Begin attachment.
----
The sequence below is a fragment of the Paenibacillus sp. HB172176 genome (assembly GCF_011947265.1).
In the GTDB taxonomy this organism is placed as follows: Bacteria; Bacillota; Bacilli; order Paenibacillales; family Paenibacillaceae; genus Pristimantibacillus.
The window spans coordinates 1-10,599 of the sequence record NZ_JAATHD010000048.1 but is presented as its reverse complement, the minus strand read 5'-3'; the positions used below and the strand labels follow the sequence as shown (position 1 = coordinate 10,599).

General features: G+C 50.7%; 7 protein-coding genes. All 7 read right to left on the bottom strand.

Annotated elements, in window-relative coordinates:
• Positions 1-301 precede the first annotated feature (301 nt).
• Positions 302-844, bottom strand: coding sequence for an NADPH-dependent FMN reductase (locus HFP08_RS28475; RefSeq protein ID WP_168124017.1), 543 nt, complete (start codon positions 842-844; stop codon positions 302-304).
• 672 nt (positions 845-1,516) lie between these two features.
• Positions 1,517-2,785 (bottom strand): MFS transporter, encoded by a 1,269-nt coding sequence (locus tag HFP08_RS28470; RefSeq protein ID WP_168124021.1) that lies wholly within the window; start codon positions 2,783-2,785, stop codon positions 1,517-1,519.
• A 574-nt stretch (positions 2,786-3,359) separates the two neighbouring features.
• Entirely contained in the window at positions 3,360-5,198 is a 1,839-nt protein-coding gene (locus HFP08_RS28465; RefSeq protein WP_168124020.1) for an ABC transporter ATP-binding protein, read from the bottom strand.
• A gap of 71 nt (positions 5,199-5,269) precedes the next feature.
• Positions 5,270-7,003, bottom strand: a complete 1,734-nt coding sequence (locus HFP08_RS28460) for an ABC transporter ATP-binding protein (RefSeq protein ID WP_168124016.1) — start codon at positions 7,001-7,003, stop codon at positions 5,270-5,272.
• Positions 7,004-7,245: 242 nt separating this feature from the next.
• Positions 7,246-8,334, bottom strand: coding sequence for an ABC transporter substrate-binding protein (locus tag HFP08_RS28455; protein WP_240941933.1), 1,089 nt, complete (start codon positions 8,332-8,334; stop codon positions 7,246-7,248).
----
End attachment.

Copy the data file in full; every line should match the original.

The sequence below is a fragment of the Paenibacillus sp. HB172176 genome (assembly GCF_011947265.1).
In the GTDB taxonomy this organism is placed as follows: Bacteria; Bacillota; Bacilli; order Paenibacillales; family Paenibacillaceae; genus Pristimantibacillus.
The window spans coordinates 1-10,599 of the sequence record NZ_JAATHD010000048.1 but is presented as its reverse complement, the minus strand read 5'-3'; the positions used below and the strand labels follow the sequence as shown (position 1 = coordinate 10,599).

General features: G+C 50.7%; 7 protein-coding genes. All 7 read right to left on the bottom strand.

Annotated elements, in window-relative coordinates:
• Positions 1-301 precede the first annotated feature (301 nt).
• Positions 302-844, bottom strand: coding sequence for an NADPH-dependent FMN reductase (locus HFP08_RS28475; RefSeq protein ID WP_168124017.1), 543 nt, complete (start codon positions 842-844; stop codon positions 302-304).
• 672 nt (positions 845-1,516) lie between these two features.
• Positions 1,517-2,785 (bottom strand): MFS transporter, encoded by a 1,269-nt coding sequence (locus tag HFP08_RS28470; RefSeq protein ID WP_168124021.1) that lies wholly within the window; start codon positions 2,783-2,785, stop codon positions 1,517-1,519.
• A 574-nt stretch (positions 2,786-3,359) separates the two neighbouring features.
• Entirely contained in the window at positions 3,360-5,198 is a 1,839-nt protein-coding gene (locus HFP08_RS28465; RefSeq protein WP_168124020.1) for an ABC transporter ATP-binding protein, read from the bottom strand.
• A gap of 71 nt (positions 5,199-5,269) precedes the next feature.
• Positions 5,270-7,003, bottom strand: a complete 1,734-nt coding sequence (locus HFP08_RS28460) for an ABC transporter ATP-binding protein (RefSeq protein ID WP_168124016.1) — start codon at positions 7,001-7,003, stop codon at positions 5,270-5,272.
• Positions 7,004-7,245: 242 nt separating this feature from the next.
• Positions 7,246-8,334, bottom strand: coding sequence for an ABC transporter substrate-binding protein (locus tag HFP08_RS28455; protein WP_240941933.1), 1,089 nt, complete (start codon positions 8,332-8,334; stop codon positions 7,246-7,248).